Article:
On October 28 2004, the morning after the Red Sox won their first World Series title in 86 years, the New York Post (of course they did) ran with a simple headline of “’Bout Time” plastered across a picture of Jason Varitek and Keith Foulke celebrating after the final out at old Busch. Coming from a city that had been home to four World Series titles the previous nine seasons (not to mention six pennants), it was pretty damn petty. But jokes about 1918, or 80 years and counting were finished. Instead, dismissing the Red Sox’ long awaited victory with a smug “’bout time” was all that Yankees fans had left that day.
After last night’s thrilling Game 7 in Cleveland, that’s where we sit this morning. The Chicago Cubs are world (world?) champions. Snide remarks about 1908 have been rendered forever meaningless and buried right next to 1945. And St. Louis in all its Midwestern charm doesn’t even have a newspaper shameful enough to take a passive-aggressive shot at the Cubs. (Side note: That might not be entirely true.)
Worse, and the Red Baron touched upon this quite well yesterday, this can’t be dismissed as a fluke or the end of something. It’s likely the beginning. The Red Sox’ championship in 2004 started a run of three titles in ten seasons. Would anyone be surprised if this stacked, young Cubs squad did the same? Ten years from now they could have more World Series titles over the last fifty years than the Cardinals. Let that sink in for a bit. Just five years ago the mere thought was preposterous.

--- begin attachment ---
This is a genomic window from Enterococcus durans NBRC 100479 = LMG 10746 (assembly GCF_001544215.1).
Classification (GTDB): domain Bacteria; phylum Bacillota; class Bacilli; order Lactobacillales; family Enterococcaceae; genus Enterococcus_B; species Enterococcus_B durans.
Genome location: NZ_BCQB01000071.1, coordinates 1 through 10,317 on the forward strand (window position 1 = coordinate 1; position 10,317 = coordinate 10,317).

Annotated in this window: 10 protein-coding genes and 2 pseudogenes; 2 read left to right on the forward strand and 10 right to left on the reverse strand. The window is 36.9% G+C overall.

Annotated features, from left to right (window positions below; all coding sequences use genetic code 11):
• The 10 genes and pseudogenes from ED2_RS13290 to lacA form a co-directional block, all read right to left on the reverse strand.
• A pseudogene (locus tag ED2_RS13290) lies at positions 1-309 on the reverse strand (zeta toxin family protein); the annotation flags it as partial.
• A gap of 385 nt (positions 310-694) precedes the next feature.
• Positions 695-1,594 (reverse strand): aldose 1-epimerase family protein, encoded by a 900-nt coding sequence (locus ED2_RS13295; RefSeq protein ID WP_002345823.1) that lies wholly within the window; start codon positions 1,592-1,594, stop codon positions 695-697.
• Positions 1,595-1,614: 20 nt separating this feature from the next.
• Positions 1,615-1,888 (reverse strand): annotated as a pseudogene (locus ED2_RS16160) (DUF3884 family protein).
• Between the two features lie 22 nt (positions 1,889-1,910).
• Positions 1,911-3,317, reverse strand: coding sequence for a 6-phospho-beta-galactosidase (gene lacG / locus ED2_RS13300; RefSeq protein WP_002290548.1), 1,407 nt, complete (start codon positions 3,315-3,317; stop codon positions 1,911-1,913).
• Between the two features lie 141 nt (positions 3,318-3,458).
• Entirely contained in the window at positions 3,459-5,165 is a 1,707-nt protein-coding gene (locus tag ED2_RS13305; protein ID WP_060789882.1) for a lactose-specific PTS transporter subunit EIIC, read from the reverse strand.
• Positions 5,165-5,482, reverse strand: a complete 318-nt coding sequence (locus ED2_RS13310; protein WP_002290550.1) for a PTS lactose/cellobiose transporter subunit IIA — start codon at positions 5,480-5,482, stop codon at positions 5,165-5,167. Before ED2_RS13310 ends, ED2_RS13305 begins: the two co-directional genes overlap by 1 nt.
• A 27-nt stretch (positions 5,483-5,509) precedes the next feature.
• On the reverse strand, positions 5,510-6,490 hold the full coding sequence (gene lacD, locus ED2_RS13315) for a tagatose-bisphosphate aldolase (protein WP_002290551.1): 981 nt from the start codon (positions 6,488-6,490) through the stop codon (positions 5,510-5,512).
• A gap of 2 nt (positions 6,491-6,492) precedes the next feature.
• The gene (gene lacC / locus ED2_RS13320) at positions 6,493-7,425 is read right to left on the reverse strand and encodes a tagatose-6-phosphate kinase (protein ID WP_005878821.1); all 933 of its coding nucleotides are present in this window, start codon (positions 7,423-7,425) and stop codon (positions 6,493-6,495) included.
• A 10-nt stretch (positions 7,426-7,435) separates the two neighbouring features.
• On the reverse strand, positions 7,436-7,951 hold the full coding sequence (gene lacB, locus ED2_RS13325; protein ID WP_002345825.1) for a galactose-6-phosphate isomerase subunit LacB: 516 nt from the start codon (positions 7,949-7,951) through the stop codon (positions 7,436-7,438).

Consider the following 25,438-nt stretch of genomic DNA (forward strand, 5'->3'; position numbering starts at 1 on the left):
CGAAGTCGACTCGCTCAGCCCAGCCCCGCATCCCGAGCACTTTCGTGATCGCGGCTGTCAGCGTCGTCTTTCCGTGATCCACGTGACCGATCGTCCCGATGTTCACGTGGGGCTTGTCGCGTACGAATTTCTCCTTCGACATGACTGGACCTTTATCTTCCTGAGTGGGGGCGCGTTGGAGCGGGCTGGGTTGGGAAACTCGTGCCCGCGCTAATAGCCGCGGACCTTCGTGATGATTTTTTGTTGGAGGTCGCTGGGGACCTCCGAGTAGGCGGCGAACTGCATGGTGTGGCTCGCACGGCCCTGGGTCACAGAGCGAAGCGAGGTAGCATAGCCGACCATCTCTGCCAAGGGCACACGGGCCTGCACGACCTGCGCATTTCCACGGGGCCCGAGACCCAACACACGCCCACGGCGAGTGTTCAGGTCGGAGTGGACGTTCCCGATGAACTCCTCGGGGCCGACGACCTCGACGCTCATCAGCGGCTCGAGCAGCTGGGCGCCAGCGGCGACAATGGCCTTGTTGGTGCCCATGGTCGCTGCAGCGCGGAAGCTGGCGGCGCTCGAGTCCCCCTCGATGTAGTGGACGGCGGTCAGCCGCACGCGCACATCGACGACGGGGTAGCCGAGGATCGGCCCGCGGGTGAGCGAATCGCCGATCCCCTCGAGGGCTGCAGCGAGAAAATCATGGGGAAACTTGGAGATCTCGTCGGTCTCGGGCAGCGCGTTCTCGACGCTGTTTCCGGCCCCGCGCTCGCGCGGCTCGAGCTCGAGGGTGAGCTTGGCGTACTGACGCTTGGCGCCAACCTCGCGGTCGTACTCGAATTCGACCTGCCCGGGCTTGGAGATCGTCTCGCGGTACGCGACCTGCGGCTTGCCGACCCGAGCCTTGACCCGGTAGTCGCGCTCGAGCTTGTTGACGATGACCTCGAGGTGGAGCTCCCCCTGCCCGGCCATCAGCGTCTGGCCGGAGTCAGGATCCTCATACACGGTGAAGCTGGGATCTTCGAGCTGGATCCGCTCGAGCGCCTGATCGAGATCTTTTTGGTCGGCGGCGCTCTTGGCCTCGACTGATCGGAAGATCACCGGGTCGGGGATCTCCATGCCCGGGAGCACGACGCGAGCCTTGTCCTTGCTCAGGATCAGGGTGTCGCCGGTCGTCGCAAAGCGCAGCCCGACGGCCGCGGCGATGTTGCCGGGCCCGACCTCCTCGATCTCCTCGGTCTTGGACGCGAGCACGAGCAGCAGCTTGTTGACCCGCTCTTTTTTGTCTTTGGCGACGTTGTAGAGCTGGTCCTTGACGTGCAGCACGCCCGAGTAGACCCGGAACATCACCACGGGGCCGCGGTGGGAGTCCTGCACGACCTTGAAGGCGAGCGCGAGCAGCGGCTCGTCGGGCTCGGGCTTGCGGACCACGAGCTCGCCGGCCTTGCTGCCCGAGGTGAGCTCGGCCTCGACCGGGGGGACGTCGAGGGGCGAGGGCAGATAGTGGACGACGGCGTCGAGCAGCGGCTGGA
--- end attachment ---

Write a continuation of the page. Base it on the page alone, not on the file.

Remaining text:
The Cubs have always played in the more glamorous city, the quainter ballpark, and had all the romanticism that went with somehow turning a century-plus worth of mediocrity into something that was deemed “lovable.” The Cardinals countered that with the things that actually mattered - at least, as it pertained to sports - like generations worth of good, winning baseball. If they aren’t the best franchise historically in the National League, then they are close. And, they beat the Cubs like a drum. Don’t listen to that “the Cubs have a better overall head-to-head record” nonsense. Going back to 1940 the Cardinals have a .542 winning percentage (761-643) against the Northsiders.
When the Cardinals didn’t beat the Cubs, like after last year’s NLDS, the 1908 meme was always waiting as soon as the Cubs’ season inevitably ended short of a World Series. No more, and that’s fine. Good, even. Have we as fans lost the upper hand with Cubs fans? Probably, but who cares. With 1908 out of the way, this might start to feel like a rivalry built on actual competitiveness rather than status. And maybe this will be the wake-up call Mozeliak and company need to realize that it will take a different sort of ingenuity to compete with this Cubs squad than what’s worked the last ten years.
So congrats to the 2016 Chicago Cubs. They were one of the better teams of my lifetime and were a pleasure to watch. It truly was about time. The 1908 jokes are finished and we’re all better for it. Now let’s hope it’s another 108 years before they win their next World Series, and that we’re all good and dead and not around to see it.